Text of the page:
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Background on EquityComp
EquityComp is a multi-year profit-sharing loss sensitive program marketed by AU and offered through CIC. In order to enter into this program, employers have to buy a guaranteed cost workers comp policy from CIC.
In June of 2010, AU filed a United States Patent application for a “Reinsurance Participation Plan” (RPA). The patent was subsequently granted in March of 2011. The patent describes the “invention” of EquityComp. Many states only allow loss sensitive programs to be sold to large employers because of the general belief that larger employers are more likely to have the sophistication needed to evaluate the cost effectiveness of these types of insurance policies. Through EquityComp, AU attempts to provide a mechanism for small and medium-sized employer to gain access to a loss sensitive rating scheme by creating a “reinsurance-based approach to providing non-linear retrospective plans to insureds that may not have the option of such a plan directly.”
To implement this multi-year profit-sharing loss sensitive program, AU introduced a company called AUCRA to the mix. When an employer wished to participate in the EquityComp program, CIC would issue an annual guaranteed cost workers comp policy to the insured, while AUCRA would enter into a separate 3-year RPA with the insured and establish a segregated cell for the insured under AUCRA. The cell would be funded by the premium ceded by CIC on the risk, as well as capital funding provided by the employer. All the insured’s losses would be paid from the cell. The mechanical details of the “profit-sharing plan” are described in the RPA document. Based on the patent documents, if the insured had lower-than-average losses in the next year, then the reinsurance company could provide a premium reduction according to the participation plan. If the insured had higher-than-average losses in a given year, then the reinsurance company would assess additional premium accordingly.
Shasta Linen vs. AU and CIC
Shasta Linen, a privately-held, family-owned California Corporation linen rental business, entered into a three-year EquityComp program through CIC. Shasta Linen contends that after 3 years, it paid approximately $934K of EquityComp cost. One month after the termination of the program, it received an additional bill from AU for approximately $220K. Shasta took action against CIC and AU, as it felt that the total amount of premium they paid was higher than what they would have paid under the guaranteed cost policy, and significantly higher than their total losses during the three-year period. It also contends that, despite multiple request, CIC/AU was unable to provide them with detailed documentation supporting the amount of premium they were charged.
The legal question in dispute is whether or not the RPA that Shasta Linen signed to take part in AU’s EquityComp program is an unfiled WC rate plan or a collateral agreement, and, therefore, illegal under California insurance regulations.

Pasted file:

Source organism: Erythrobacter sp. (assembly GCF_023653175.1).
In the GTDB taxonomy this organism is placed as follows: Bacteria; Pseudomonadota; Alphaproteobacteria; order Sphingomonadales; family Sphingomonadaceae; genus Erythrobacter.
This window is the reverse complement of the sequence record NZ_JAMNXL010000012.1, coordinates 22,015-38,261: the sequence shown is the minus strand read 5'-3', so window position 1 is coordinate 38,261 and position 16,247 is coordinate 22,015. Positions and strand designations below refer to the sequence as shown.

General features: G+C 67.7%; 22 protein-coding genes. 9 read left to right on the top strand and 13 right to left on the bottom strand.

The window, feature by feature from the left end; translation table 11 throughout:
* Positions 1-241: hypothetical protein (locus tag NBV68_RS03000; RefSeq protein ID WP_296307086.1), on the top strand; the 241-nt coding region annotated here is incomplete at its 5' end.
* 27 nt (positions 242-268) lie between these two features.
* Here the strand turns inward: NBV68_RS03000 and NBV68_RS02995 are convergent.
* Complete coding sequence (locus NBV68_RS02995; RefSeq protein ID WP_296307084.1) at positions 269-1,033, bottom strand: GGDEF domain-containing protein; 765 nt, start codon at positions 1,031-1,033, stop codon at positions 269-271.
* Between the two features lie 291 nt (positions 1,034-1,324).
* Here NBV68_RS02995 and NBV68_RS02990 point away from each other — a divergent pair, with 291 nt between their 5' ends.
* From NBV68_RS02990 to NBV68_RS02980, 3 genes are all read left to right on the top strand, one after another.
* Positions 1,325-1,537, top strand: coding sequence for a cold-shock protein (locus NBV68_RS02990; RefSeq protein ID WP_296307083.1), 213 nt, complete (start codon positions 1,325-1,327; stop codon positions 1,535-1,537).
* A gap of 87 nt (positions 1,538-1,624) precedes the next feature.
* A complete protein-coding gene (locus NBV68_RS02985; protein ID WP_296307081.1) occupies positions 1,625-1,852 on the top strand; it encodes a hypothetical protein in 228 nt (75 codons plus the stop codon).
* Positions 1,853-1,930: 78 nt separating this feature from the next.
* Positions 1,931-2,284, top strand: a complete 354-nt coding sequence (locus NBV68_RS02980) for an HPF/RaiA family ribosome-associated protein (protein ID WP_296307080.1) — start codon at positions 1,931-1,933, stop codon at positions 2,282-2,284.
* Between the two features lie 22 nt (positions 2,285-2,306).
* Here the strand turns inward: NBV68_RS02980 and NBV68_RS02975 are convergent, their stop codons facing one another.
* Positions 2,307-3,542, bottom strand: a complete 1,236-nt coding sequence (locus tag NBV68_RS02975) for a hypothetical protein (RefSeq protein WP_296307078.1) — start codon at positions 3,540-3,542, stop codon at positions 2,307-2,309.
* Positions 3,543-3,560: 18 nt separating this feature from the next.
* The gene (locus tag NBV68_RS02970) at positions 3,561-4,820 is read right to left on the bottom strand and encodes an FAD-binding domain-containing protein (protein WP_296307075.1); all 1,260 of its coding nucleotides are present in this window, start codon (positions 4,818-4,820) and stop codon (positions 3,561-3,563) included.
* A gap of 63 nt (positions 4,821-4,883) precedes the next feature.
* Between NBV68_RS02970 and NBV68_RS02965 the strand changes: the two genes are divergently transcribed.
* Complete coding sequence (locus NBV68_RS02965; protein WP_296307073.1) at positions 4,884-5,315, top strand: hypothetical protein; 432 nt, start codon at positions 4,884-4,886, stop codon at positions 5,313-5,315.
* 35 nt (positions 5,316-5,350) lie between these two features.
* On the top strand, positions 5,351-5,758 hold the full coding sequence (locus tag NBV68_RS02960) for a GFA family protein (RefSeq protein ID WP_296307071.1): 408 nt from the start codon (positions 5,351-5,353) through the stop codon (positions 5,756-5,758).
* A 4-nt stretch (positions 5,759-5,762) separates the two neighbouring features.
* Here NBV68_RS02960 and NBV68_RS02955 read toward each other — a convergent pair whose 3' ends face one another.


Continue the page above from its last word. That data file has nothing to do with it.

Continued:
Shasta contends CIC violated numerous Insurance Code provisions, as well as the California Code of Regulations, by failing to file the EquityComp program and the RPA with the WCIRB and the Insurance Commissioner.
CIC and AU argued that the reinsurance participation agreement1:
The Commissioner rejected all three of these arguments2:
Furthermore, the Commissioner cites statements made in AU’s own patent application, which says the RPA would create a “non-linear, retrospective rating plan.” Since all loss sensitive plans must be filed with the WCIRB, approved by the Insurance Commissioner and attached as endorsements to a guaranteed cost policy, failure to do so renders the plans unlawful.
In conclusion, the Commissioner writes3:
Even though the California Insurance Commissioner has made his ruling on the case and the EquityComp product, the full ramifications of this decision are still unclear. Based on case documents, 80% of CIC’s workers comp book of business is related to EquityComp. The Commissioner has ordered the DOI to take affirmative actions against AU and CIC that could include market conduct examinations, financial examinations, and potentially enforcement of actions.
Despite these decisions, it appears that AU is going to compel arbitration which the RPA requires with various employers who have filed complaints. Their lawyers appear to be proceeding with these arbitrations as scheduled.
On June 29, 2016, Commissioner Jones issued a cease and desist order for the Equity Comp program. California is the third state to stop the sales of Applied Products, along with Vermont and Wisconsin. Furthermore, by declaring his decision “precedential,” Commissioner Jones allows his decision to control all future cases brought against AU. There are several other cases against AU currently pending, including a class action law suit.
One thing is certain: This story is far from over. Stay tuned for more as the saga continues.
Jing Liu is a Consulting Actuary with Pinnacle Actuarial Resources, Inc. in the San Francisco, California office. She has over 15 years of experience in the property/casualty insurance industry, in both actuarial and underwriting capacities. Her experience includes assessing reserve and funding adequacy for captives, managing a portfolio of reinsurance treaties as well as ratemaking and filings. Jing is a Fellow of the Casualty Actuarial Society and a Member of the American Academy of Actuaries.
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